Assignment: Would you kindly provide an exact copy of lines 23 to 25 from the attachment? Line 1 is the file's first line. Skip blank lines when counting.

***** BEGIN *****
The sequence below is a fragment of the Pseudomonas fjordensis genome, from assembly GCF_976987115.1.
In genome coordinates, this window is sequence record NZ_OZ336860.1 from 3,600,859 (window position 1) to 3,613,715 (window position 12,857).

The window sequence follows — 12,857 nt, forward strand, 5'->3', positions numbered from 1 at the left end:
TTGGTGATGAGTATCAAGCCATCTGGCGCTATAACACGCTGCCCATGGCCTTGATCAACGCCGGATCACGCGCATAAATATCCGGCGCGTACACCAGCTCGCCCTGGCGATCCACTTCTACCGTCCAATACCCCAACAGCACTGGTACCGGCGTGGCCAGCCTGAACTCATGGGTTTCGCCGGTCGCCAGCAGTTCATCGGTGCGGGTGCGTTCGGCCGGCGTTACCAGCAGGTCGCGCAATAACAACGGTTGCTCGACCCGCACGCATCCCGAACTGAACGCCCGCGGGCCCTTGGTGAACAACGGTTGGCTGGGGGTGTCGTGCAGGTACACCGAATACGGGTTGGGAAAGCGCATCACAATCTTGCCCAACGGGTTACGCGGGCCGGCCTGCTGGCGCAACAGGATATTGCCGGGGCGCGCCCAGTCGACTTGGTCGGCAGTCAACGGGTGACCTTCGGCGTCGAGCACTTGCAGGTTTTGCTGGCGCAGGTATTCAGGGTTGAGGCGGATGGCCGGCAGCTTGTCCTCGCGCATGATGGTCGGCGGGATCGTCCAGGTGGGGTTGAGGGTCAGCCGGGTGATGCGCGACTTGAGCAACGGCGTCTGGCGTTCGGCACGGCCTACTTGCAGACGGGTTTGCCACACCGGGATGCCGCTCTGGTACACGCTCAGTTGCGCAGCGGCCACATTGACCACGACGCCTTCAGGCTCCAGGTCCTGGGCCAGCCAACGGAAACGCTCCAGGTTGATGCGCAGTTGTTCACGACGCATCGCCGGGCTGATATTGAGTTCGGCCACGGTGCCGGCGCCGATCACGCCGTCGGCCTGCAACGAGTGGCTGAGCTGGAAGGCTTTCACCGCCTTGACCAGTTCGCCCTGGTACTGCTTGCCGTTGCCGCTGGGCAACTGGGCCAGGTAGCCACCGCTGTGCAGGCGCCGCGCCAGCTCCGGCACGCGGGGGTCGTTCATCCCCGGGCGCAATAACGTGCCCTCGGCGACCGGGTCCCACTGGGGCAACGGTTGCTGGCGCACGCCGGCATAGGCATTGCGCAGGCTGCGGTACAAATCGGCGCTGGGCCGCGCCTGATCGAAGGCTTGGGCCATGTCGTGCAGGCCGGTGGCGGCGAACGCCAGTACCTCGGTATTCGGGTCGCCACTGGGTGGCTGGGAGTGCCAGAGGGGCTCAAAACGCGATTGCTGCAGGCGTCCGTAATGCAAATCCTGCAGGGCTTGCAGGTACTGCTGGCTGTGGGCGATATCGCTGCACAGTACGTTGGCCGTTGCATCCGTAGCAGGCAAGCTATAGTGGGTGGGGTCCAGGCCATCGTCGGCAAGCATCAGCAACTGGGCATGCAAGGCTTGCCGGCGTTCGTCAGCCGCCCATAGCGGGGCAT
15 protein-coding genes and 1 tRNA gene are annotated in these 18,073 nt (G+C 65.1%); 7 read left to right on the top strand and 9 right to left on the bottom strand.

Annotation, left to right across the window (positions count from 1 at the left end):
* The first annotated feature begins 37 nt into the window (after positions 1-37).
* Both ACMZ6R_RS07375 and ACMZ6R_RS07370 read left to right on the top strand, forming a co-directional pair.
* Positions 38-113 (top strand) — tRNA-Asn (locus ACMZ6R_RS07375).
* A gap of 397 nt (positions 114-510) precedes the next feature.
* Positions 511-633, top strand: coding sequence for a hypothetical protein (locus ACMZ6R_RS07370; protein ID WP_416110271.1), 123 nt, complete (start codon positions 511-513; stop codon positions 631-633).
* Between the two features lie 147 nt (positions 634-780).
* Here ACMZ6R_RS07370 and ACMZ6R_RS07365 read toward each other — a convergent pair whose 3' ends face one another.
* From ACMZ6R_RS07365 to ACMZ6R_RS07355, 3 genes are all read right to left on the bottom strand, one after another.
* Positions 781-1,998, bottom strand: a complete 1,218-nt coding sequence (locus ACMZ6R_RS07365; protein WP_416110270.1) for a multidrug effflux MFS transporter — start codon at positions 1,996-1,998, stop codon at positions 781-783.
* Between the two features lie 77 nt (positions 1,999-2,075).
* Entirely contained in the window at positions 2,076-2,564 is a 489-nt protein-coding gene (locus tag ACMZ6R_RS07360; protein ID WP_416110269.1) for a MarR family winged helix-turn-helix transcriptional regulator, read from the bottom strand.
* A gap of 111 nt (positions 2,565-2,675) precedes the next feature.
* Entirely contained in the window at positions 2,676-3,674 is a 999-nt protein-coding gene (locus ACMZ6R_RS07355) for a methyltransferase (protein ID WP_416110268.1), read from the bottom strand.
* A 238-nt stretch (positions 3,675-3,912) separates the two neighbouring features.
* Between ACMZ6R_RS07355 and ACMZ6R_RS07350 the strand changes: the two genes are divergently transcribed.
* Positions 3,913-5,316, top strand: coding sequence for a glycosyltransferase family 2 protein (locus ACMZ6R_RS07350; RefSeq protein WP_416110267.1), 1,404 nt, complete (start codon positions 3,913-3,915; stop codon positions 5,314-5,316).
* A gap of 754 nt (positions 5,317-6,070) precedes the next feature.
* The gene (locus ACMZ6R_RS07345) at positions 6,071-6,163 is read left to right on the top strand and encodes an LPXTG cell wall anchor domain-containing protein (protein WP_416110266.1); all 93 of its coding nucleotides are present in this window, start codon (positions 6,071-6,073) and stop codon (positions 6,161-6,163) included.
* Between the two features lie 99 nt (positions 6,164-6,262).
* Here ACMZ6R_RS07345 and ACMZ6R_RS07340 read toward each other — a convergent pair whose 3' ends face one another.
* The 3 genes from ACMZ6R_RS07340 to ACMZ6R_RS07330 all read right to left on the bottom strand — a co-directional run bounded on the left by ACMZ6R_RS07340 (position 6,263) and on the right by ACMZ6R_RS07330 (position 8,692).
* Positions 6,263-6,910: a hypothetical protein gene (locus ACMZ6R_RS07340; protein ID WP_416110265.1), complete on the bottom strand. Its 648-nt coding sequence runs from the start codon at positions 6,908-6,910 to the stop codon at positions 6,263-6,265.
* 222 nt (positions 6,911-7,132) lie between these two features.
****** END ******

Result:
* A gap of 754 nt (positions 5,317-6,070) precedes the next feature.
* The gene (locus ACMZ6R_RS07345) at positions 6,071-6,163 is read left to right on the top strand and encodes an LPXTG cell wall anchor domain-containing protein (protein WP_416110266.1); all 93 of its coding nucleotides are present in this window, start codon (positions 6,071-6,073) and stop codon (positions 6,161-6,163) included.
* Between the two features lie 99 nt (positions 6,164-6,262).